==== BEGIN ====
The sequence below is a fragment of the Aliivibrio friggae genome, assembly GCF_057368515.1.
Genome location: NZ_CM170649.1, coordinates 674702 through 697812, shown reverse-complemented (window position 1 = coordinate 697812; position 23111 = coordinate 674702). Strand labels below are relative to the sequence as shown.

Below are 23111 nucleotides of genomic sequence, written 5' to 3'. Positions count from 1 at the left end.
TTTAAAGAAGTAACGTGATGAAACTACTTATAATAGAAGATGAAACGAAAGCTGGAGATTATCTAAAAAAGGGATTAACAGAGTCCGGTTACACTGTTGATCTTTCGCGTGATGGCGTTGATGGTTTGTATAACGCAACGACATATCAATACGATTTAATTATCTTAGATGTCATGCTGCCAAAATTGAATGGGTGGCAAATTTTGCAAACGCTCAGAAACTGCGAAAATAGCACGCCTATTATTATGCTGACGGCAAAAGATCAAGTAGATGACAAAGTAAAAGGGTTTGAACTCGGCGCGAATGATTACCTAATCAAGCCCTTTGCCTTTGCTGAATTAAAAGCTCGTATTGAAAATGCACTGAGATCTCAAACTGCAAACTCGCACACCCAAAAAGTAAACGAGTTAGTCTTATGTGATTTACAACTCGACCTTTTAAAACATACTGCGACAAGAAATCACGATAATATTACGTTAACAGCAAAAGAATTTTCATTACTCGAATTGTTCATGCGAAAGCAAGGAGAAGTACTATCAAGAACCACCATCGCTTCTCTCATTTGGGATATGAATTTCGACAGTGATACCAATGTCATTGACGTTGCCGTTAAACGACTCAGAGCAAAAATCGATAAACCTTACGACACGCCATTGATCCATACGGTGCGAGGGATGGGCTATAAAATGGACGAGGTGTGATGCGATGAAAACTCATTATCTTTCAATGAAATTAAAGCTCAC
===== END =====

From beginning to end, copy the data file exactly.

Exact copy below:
The sequence below is a fragment of the Aliivibrio friggae genome, assembly GCF_057368515.1.
Genome location: NZ_CM170649.1, coordinates 674702 through 697812, shown reverse-complemented (window position 1 = coordinate 697812; position 23111 = coordinate 674702). Strand labels below are relative to the sequence as shown.

Below are 23111 nucleotides of genomic sequence, written 5' to 3'. Positions count from 1 at the left end.
TTTAAAGAAGTAACGTGATGAAACTACTTATAATAGAAGATGAAACGAAAGCTGGAGATTATCTAAAAAAGGGATTAACAGAGTCCGGTTACACTGTTGATCTTTCGCGTGATGGCGTTGATGGTTTGTATAACGCAACGACATATCAATACGATTTAATTATCTTAGATGTCATGCTGCCAAAATTGAATGGGTGGCAAATTTTGCAAACGCTCAGAAACTGCGAAAATAGCACGCCTATTATTATGCTGACGGCAAAAGATCAAGTAGATGACAAAGTAAAAGGGTTTGAACTCGGCGCGAATGATTACCTAATCAAGCCCTTTGCCTTTGCTGAATTAAAAGCTCGTATTGAAAATGCACTGAGATCTCAAACTGCAAACTCGCACACCCAAAAAGTAAACGAGTTAGTCTTATGTGATTTACAACTCGACCTTTTAAAACATACTGCGACAAGAAATCACGATAATATTACGTTAACAGCAAAAGAATTTTCATTACTCGAATTGTTCATGCGAAAGCAAGGAGAAGTACTATCAAGAACCACCATCGCTTCTCTCATTTGGGATATGAATTTCGACAGTGATACCAATGTCATTGACGTTGCCGTTAAACGACTCAGAGCAAAAATCGATAAACCTTACGACACGCCATTGATCCATACGGTGCGAGGGATGGGCTATAAAATGGACGAGGTGTGATGCGATGAAAACTCATTATCTTTCAATGAAATTAAAGCTCAC